Spring and summer in Northern New England means relief from the cold, the end of the school year, and a boom in home remodeling projects.
“This is the busiest time of year for us,” said Ed Campbell, VP of Operations for Nashua, NH-based remodeling firm G.M. Roth. “With the warmer weather, people can finally open up their homes and start the big home improvement projects ones that take more than a couple of days, and expose the home to the outside air with more than just an open window.”
For anyone looking to tackle a large project remodeling a kitchen or bathroom, or adding a porch or in-law suite, for example here are six things for the top of your home improvement to-do list:
Check the weather. Rainy days are frequent in spring and summer months, and depending on the length of time your remodeling project will take, you might need to protect your home from the elements and from contractors tracking the elements into your home. Make sure you account for this possibility before and during the remodeling process.
Don’t forget about winter so soon. Sure, the weather is warming up right now. But if your remodeling project requires new doors, windows, or changes to exterior walls, be sure you discuss adequate insulation and energy efficiency options with your contractor. Come winter, you don’t want to be left in the cold.
Get real about the project timeline. We all have the best intentions, and we all like to hear the best-case scenarios. But life isn’t always that simple, and neither are remodeling projects. Ask every contractor from whom you get a quote to provide an honest estimate of how long the project will take no sugarcoating, no rose-colored glasses.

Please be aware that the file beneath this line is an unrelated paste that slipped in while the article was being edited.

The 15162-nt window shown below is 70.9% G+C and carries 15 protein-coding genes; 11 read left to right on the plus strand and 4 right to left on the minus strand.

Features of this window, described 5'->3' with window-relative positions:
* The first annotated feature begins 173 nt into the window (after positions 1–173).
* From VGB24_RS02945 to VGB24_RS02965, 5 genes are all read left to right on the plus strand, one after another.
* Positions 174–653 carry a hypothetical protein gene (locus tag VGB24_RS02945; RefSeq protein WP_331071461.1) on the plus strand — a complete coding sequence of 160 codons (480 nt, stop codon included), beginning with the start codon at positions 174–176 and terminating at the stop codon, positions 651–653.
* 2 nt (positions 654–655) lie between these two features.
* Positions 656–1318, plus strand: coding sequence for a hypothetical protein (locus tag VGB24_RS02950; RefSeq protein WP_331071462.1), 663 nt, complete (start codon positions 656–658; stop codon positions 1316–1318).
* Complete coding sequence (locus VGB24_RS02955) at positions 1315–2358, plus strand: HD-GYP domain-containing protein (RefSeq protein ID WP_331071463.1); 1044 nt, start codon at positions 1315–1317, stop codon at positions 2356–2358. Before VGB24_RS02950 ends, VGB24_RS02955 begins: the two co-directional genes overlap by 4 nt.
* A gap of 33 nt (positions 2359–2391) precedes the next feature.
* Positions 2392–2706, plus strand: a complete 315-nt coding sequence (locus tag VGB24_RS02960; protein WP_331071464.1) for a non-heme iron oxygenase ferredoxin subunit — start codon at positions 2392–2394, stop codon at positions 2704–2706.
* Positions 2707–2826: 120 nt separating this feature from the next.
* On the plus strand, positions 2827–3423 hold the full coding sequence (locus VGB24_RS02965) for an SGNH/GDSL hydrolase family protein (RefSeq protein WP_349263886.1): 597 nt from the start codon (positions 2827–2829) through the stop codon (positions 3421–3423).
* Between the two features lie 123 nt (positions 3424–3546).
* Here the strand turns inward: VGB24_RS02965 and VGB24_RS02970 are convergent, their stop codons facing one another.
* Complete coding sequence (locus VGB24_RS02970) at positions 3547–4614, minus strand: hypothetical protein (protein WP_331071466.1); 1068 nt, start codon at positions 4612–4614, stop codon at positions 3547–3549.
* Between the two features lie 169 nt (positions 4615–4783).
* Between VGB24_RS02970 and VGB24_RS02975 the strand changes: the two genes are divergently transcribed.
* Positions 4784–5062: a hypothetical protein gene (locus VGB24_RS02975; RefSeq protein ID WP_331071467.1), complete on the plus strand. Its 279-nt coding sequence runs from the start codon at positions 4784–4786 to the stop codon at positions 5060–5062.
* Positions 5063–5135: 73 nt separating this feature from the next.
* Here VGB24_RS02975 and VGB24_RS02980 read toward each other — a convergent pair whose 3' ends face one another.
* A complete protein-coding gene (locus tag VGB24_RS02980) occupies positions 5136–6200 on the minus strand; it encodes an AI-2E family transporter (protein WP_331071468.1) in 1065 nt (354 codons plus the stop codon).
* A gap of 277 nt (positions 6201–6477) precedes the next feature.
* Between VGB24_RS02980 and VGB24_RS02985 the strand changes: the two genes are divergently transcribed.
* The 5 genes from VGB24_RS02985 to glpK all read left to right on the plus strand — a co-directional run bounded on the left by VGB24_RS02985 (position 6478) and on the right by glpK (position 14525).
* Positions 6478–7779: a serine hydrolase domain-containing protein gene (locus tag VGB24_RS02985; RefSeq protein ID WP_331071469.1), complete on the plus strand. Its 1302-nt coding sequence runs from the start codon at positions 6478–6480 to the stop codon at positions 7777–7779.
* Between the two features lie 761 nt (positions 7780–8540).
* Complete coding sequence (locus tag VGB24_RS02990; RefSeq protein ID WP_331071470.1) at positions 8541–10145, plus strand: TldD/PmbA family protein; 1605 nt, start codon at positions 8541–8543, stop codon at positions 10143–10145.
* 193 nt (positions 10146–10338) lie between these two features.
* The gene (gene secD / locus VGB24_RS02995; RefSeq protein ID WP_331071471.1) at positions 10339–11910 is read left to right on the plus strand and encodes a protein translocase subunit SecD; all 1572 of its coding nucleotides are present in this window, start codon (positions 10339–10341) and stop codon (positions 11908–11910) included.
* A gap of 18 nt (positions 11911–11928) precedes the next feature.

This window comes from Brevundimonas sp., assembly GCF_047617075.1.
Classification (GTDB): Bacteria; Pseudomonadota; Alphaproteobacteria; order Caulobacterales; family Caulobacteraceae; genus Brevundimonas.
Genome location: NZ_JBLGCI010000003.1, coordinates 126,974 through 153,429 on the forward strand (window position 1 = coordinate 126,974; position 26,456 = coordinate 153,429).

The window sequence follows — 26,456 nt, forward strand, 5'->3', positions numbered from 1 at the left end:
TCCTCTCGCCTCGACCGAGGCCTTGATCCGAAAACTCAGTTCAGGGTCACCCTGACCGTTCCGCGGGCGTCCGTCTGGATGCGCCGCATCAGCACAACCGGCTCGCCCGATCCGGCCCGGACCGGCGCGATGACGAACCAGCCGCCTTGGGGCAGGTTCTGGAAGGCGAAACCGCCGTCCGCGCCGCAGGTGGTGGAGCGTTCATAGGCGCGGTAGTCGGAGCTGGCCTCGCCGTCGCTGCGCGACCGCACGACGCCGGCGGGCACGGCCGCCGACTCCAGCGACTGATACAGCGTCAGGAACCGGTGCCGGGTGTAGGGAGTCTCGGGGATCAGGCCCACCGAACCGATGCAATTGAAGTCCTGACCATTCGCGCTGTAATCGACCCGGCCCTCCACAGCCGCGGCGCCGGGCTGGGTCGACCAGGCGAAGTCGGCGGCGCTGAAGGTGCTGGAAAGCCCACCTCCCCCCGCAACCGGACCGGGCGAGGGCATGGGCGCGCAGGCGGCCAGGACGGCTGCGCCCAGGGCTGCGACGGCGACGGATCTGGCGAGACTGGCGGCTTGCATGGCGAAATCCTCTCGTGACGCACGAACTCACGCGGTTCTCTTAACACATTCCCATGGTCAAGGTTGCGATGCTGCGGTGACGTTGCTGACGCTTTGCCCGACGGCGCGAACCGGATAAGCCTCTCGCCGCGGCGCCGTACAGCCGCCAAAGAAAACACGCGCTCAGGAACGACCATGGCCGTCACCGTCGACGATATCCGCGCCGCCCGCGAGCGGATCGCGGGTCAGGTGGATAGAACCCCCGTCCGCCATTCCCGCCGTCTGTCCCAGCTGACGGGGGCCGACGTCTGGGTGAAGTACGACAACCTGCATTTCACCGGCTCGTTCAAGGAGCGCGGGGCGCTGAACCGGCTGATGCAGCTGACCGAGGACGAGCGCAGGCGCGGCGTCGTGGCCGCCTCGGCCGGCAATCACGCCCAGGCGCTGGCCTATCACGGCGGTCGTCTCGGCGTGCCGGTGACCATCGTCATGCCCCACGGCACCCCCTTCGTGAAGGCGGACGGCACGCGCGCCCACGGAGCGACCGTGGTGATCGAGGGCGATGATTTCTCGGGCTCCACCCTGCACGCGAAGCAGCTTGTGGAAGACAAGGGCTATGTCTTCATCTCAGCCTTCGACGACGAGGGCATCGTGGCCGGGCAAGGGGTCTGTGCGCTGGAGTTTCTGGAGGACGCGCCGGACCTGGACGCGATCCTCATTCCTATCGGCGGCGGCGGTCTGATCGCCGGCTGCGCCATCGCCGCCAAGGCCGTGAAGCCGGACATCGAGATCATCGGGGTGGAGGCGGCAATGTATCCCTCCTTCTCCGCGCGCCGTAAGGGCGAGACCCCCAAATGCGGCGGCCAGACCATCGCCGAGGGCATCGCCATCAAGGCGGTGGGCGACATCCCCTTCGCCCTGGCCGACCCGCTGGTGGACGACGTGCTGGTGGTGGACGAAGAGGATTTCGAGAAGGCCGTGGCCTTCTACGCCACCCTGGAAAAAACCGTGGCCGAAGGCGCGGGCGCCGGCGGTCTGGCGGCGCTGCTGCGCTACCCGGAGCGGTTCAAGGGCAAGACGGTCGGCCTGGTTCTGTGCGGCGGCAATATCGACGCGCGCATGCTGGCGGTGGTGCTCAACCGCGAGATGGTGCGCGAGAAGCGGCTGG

Call your insurance agent. Since home remodeling often increases the value of your home, you’ll want your insurance coverage to come up to speed with the improvements. Plus, your agent can tell you if you’ll be covered in case of things like weather damage during the remodeling, injuries to workers, and other unexpected events.
Get it all in writing. The agreement you have with your contractor should specify who’s responsible for cleanup during and after the remodeling project. Also, responsibility for protection of your property from construction damage should be spelled out, too.
Get out, if you can. There may be times where fumes or dust give you no choice but to stay with friends, family, or a local motel for short spells. But kitchen remodeling, for example, often denies homeowners the use of major appliances and drinking water. Rather than set up a temporary kitchen with paper goods in the spare bedroom, it might be easier to crash with the in-laws for a couple of weeks, and spring for their groceries as well as yours.
Planning ahead, the key to success in so many areas of life, is just as important for home remodeling projects. And with the industry about to go through the high-demand phase of its business cycle, taking time to plan before you start a major home improvement won’t just increase in the value of your home. It’ll pay off in peace of mind as well.